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Ancient Tribes Touched By Tsunami

As one of the first Coast Guard helicopters with relief supplies for the tsunami victims slowed over the Indian Andaman and Nicobar islands to assess the damage, a lone tribesman sent a message from below: leave us alone.

The lone Sentinelese man stood naked on the beach and shot a bow-strung arrow at the helicopter.

The Sentinelese are one of five indigenous tribes on the Indian archipelago, and one of perhaps hundreds affected by the massive waves of last month's tsunami. The tribes' stories are vignettes of survival amidst massive destruction. In some cases, the disaster foraged ties to urban neighbors, but in others it highlighted the tribespeople's unique intuitive ties to nature that urban dwellers seem to lack.

As the tsunami's death toll tops 150,000, just one of the 200 Moken living on Thailand's South Surin Island perished in the tsunami, and the ancestors of an ancient South Indian island tribe all survived when their king instructed them to rush up nearby mountains.

The story of the people of Poompuhar is a tale with the opposite end — last month's tsunami killed almost 200 of their tribesmembers. But the natural disaster might have uncovered an important part of their ancient history.

For generations, the people of Poompuhar have spoken of the days when their sleepy fishing town was the capital of a powerful kingdom, and traders came from Rome, Greece and Egypt to deal in pearls and silk. Then, more than 1,500 years ago, it was gone. The thriving town, according to ancient Tamil-language texts, was "kodalkol" — "swallowed by the sea."

Perhaps, archaeologists and historians thought, the seawater had gradually risen. Or, some think now, perhaps it was something else.

"Now I know," said Murugaiyan, a 38-year-old fisherman whose family has long talked of the vanished kingdom. "It must have been another tsunami."

Thailand's Moken tribe — a small community of fishermen whose elders ordered a hilltop evacuation just before the tsunami hit — is rebuilding on a nearby beach. The Moken, more commonly known as sea gypsies, believe their old home is cursed because they mistakenly left behind a handicapped boy.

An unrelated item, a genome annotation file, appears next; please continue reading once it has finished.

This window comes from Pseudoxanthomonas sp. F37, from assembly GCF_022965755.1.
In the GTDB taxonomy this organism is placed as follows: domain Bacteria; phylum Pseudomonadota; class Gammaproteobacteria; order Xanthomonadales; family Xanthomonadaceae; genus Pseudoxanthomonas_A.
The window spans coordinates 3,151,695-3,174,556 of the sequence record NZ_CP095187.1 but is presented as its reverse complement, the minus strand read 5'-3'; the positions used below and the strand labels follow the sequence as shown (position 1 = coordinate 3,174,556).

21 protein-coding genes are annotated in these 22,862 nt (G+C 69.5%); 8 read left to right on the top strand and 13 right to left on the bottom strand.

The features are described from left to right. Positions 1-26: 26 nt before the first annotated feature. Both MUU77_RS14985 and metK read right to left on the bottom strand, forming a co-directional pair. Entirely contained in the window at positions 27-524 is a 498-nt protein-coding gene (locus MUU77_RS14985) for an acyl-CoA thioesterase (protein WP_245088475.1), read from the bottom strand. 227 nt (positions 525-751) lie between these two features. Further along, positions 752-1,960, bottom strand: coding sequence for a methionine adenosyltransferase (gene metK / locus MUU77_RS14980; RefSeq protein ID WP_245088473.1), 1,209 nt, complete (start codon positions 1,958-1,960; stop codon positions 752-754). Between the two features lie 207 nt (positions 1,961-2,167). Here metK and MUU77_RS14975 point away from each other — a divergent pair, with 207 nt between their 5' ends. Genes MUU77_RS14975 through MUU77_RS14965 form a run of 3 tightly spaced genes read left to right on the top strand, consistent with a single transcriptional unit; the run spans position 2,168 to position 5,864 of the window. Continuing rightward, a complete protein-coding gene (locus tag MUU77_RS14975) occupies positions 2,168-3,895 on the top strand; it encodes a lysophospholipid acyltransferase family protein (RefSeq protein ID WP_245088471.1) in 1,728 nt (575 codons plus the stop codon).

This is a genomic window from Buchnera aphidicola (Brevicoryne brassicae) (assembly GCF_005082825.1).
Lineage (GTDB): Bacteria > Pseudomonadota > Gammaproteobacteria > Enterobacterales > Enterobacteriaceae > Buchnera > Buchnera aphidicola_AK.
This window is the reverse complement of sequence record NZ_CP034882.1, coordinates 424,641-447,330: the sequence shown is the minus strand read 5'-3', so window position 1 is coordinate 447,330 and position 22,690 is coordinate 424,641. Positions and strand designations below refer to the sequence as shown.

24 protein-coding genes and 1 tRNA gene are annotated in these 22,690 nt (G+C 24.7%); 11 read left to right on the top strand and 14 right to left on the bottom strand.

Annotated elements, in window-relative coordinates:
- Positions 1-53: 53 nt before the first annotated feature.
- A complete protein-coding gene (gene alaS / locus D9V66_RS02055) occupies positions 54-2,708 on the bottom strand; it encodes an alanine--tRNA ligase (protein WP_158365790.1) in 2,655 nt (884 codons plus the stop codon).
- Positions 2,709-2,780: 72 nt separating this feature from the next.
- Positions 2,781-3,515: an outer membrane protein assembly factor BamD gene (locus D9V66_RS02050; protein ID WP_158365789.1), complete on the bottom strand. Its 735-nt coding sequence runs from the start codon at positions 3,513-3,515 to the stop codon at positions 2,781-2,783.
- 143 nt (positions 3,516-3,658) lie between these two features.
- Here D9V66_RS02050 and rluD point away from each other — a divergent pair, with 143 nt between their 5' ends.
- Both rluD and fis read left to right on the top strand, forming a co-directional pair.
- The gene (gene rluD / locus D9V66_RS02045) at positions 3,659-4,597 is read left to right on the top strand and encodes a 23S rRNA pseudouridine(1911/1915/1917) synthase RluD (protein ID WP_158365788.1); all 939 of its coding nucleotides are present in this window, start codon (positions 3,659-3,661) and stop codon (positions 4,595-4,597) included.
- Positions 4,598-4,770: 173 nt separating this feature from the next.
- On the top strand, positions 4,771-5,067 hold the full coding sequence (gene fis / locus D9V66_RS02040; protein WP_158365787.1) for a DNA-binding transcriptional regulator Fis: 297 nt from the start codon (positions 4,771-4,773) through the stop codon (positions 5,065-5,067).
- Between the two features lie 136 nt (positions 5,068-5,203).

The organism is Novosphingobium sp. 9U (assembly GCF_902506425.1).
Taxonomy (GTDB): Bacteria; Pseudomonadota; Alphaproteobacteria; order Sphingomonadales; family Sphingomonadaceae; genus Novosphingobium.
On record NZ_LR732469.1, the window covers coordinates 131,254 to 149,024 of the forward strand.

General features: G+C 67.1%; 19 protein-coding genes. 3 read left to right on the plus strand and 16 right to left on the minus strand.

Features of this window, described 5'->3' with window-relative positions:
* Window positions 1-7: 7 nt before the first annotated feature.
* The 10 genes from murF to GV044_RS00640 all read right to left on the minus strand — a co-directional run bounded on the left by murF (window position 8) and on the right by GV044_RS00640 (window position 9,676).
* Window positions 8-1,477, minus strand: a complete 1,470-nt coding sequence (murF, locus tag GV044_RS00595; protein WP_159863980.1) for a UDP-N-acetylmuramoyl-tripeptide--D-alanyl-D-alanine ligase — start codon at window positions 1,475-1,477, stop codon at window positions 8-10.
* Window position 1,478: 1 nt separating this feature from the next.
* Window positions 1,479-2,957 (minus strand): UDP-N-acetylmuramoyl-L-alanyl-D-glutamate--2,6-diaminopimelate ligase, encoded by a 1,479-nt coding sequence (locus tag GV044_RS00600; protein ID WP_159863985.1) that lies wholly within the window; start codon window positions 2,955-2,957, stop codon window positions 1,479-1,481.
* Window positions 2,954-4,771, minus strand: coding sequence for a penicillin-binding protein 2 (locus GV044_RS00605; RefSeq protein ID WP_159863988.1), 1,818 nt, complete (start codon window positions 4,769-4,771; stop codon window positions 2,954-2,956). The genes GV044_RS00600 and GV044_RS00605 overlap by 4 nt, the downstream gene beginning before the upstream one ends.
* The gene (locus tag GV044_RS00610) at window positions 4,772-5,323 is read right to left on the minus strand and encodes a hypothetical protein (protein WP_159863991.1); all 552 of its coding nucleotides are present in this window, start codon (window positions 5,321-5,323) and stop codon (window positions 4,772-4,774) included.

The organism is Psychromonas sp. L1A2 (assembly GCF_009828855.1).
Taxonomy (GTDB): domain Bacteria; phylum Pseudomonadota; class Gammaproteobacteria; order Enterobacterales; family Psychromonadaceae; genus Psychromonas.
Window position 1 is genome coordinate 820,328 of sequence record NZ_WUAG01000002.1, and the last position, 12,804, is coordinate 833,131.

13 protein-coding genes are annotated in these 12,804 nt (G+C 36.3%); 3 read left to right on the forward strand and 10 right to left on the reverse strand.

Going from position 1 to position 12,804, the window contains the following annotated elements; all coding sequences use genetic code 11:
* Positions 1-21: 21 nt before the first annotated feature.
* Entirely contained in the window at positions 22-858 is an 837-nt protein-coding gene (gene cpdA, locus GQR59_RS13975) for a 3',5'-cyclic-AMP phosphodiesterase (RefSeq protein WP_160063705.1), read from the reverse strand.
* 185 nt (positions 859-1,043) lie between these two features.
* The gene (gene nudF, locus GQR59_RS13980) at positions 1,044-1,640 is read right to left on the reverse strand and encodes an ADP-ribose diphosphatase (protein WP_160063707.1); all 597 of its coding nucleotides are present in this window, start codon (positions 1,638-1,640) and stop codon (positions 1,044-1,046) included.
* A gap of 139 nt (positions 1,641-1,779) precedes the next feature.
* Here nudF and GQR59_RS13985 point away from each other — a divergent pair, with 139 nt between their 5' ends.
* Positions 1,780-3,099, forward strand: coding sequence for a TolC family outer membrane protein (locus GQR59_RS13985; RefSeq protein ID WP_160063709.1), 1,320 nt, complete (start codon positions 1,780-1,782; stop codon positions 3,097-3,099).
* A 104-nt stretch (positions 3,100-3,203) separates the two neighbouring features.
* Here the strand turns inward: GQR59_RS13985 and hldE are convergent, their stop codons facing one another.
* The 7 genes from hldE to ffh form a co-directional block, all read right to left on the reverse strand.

One boy was the only tribe member to die in the waves, which killed 5,300 in Thailand alone.

Rescuers are transporting the remaining Great Andamanese tribespeople to Port Blair, India, after they fled the coastline for higher ground before the tsunami struck their forest homeland. The last few dozen remaining members of the ancient indigenous tribe in the Andaman and Nicobar Islands said they raced up a mountain to escape a devastating tsunami — and avoid extinction.

The tribe was once the largest in the region with an estimated population of 10,000 in 1789. The government says only 43 Great Andamanese remain. The tribal king put the number at 50, 10 of whom are his children.

"No one was hurt. Everyone is all right," Jiroki, the king of the Great Andamanese tribe, said from a hospital in Port Blair, the capital of the Indian-administered territories.

Other tribes from the South Indian archipelago saw their land flushed over by waves and saved kinsfolk with varying degrees of success.

According to varying estimates, there are only 400 to 1,000 members alive today from the Jarawas, Great Andamanese, Onges, Sentinelese and Shompens. Some anthropological DNA studies indicate the generations may have spanned back 70,000 years. They originated in Africa and migrated to India through Indonesia, anthropologists say.

Government officials and anthropologists believe that ancient knowledge of the movement of wind, sea and birds may have saved the indigenous tribes from the tsunami.

And, as for the fate of the Sentinelese tribe, whose representative shot an arrow at a relief helicopter, Officials believe that isolation — and ancient knowledge of signals in the wind and sea — combined to save the five indigenous tribes on the Indian archipelago of Andaman and Nicobar islands. Some are, however, still refusing relief, but seem to be reclaiming their connection with the land, despite the sweeping change in geography.

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